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Being an Indian woman entrepreneur showed me that the road less traveled is quite different. Entrepreneurship allows freedom from a routine, an ability to be yourself, to think outside the box and show creative ways to add value. For many, this is the road they wished they had taken. But it comes with its own drawbacks, so you need to go in fully aware of those. Like you don’t really know if you even have what it takes to succeed. And most of the time you are on your own establishing your product or offer. You also have to work twice as hard to prove you are great. And being a woman brings its own challenges – you need to prove and establish yourself and get through the old boy network in most organizations.

I was familiar with being one of the few women in technology back in my Engineering days. We had just a handful of women in a large class of 300 engineers. When it came to my MBA class, there were just 8 women in a class of 78.

So in taking on entrepreneurship, I knew I was walking onto a road that would be challenging. Being an Indian woman added another layer. People couldn’t believe I could communicate, I could lead or that technology was not alien to me. At one point in my career, I ran into a manager who later became a great mentor. One of his comments was “But you speak English really well!” I did face this stereotype and was quick to correct it.

I’ve worked with many clients from different industries over the years and remember what I learned from them. These are 10 key lessons from my consulting career that have helped me in the road to entrepreneurship. I am sharing these so others can benefit from them.

1. There is no right or wrong

There is never a right answer. Asking the right questions is more important. You will discover the extent of your ignorance and will figure out what next to ask.

2. Value failure

I value failure and I value people who openly acknowledge when they’ve been wrong. It takes guts to stand your ground and own up your mistakes. What I don’t tolerate is people who blame others without understanding what the root cause was.

3. Find your mentors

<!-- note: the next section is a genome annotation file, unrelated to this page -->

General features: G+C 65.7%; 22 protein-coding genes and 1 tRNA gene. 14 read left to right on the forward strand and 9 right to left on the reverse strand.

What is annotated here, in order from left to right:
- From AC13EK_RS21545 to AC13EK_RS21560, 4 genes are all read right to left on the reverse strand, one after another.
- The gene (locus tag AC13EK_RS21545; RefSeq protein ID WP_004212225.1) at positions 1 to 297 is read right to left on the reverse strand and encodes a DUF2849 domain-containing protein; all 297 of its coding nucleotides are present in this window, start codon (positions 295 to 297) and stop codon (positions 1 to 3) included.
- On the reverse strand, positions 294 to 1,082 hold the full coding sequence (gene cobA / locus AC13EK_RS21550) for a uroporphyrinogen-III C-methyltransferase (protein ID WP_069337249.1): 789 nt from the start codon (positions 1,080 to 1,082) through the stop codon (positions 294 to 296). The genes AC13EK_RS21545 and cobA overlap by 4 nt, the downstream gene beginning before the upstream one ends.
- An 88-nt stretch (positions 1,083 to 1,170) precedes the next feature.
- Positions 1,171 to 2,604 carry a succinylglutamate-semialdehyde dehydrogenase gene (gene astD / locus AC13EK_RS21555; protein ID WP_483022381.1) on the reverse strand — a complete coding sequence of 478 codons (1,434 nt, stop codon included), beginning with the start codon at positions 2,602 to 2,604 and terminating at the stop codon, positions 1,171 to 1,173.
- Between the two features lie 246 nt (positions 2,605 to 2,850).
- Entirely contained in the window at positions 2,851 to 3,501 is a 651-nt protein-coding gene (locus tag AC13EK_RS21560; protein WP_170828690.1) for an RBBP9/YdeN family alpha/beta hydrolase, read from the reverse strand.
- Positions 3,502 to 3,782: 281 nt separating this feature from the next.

Women have a tougher time seeking mentoring and ensuring they keep this going. I always look for a strong network that I can support and I can look at for guidance. There is wisdom in seeking advice and knowing when you need help. In time I became a mentor and still have former clients, students, peers and superiors reaching out to me.

4. Don’t give up

You will hear No several times. Why does this new procedure need to be adopted? Why should the old way of doing things change because you came along? Learn to deal with resistance and how to handle the tough crowd. I have been on projects where resistance runs high. As one of my wise friends put it “bring a horse to the water, teach him how to swallow the water”. If nothing, this will help you come out ahead.

5. Be ready to change direction

There is nothing as pointless as ignoring changing business needs. Learn to deal with change.

6. Speak up

No matter what role you play, speak up, show your presence, show what you know and how you count. I’ve met women who are afraid to talk to their boss, to their key customer, tongue-tied when they are in that elevator ride with senior leaders. Don’t do that to yourself. You’ll get there if you make an effort.

7. Show your leadership

Women can make a difference by taking on more leadership roles. For your team pick what you would like to help them with and proceed to do so. A leader doesn’t wait to be asked. A leader also makes herself available.

8. Never admit fear

If you admit fear you will be setting yourself up for failure. Think positive and think the best of yourself. You can do it.

9. Build your high performing team

Build your team with all your effort and diligence. Your team will remember you for the great feelings you inspired. If you left them with harsh words and a stick-to-the-process mentality, you’ll be another face in the crowd.

10. Never look back

For me, it was the road I jumped on and decided to never look back. I got some sound advice that helped me stay on and persist. In the words of Robert Frost:

Two roads diverged in a yellow wood.
And sorry I could not travel both
And be one traveler, long I stood
And looked down one as far as I could.

I looked down as far as I could and decided it was time to take this road. And to salute Frost, since I took the one less traveled by, it has made all the difference.

What is your learning as an entrepreneur? Share with me in the comments below.

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For program management, project management or agile coaching & consulting services, please contact Rekha Narayan via LinkedIn.